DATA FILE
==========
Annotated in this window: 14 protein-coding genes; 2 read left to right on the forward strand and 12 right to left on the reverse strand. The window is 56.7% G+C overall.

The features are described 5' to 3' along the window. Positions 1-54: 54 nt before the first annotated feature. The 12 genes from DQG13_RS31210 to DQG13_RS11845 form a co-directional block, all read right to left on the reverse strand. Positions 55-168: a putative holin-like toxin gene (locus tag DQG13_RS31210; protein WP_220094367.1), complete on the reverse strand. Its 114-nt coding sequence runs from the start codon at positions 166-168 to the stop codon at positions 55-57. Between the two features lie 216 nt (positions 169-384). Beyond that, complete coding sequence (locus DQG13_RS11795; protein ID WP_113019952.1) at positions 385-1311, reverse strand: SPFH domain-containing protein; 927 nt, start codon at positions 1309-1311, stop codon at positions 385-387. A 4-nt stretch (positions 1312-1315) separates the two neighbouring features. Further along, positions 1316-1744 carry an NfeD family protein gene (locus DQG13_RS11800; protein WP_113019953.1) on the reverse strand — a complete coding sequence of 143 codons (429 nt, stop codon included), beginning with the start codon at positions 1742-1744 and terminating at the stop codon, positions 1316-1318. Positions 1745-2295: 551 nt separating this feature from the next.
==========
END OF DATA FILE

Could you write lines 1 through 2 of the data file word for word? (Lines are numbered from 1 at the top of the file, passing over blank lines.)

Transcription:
Annotated in this window: 14 protein-coding genes; 2 read left to right on the forward strand and 12 right to left on the reverse strand. The window is 56.7% G+C overall.

The features are described 5' to 3' along the window. Positions 1-54: 54 nt before the first annotated feature. The 12 genes from DQG13_RS31210 to DQG13_RS11845 form a co-directional block, all read right to left on the reverse strand. Positions 55-168: a putative holin-like toxin gene (locus tag DQG13_RS31210; protein WP_220094367.1), complete on the reverse strand. Its 114-nt coding sequence runs from the start codon at positions 166-168 to the stop codon at positions 55-57. Between the two features lie 216 nt (positions 169-384). Beyond that, complete coding sequence (locus DQG13_RS11795; protein ID WP_113019952.1) at positions 385-1311, reverse strand: SPFH domain-containing protein; 927 nt, start codon at positions 1309-1311, stop codon at positions 385-387. A 4-nt stretch (positions 1312-1315) separates the two neighbouring features. Further along, positions 1316-1744 carry an NfeD family protein gene (locus DQG13_RS11800; protein WP_113019953.1) on the reverse strand — a complete coding sequence of 143 codons (429 nt, stop codon included), beginning with the start codon at positions 1742-1744 and terminating at the stop codon, positions 1316-1318. Positions 1745-2295: 551 nt separating this feature from the next.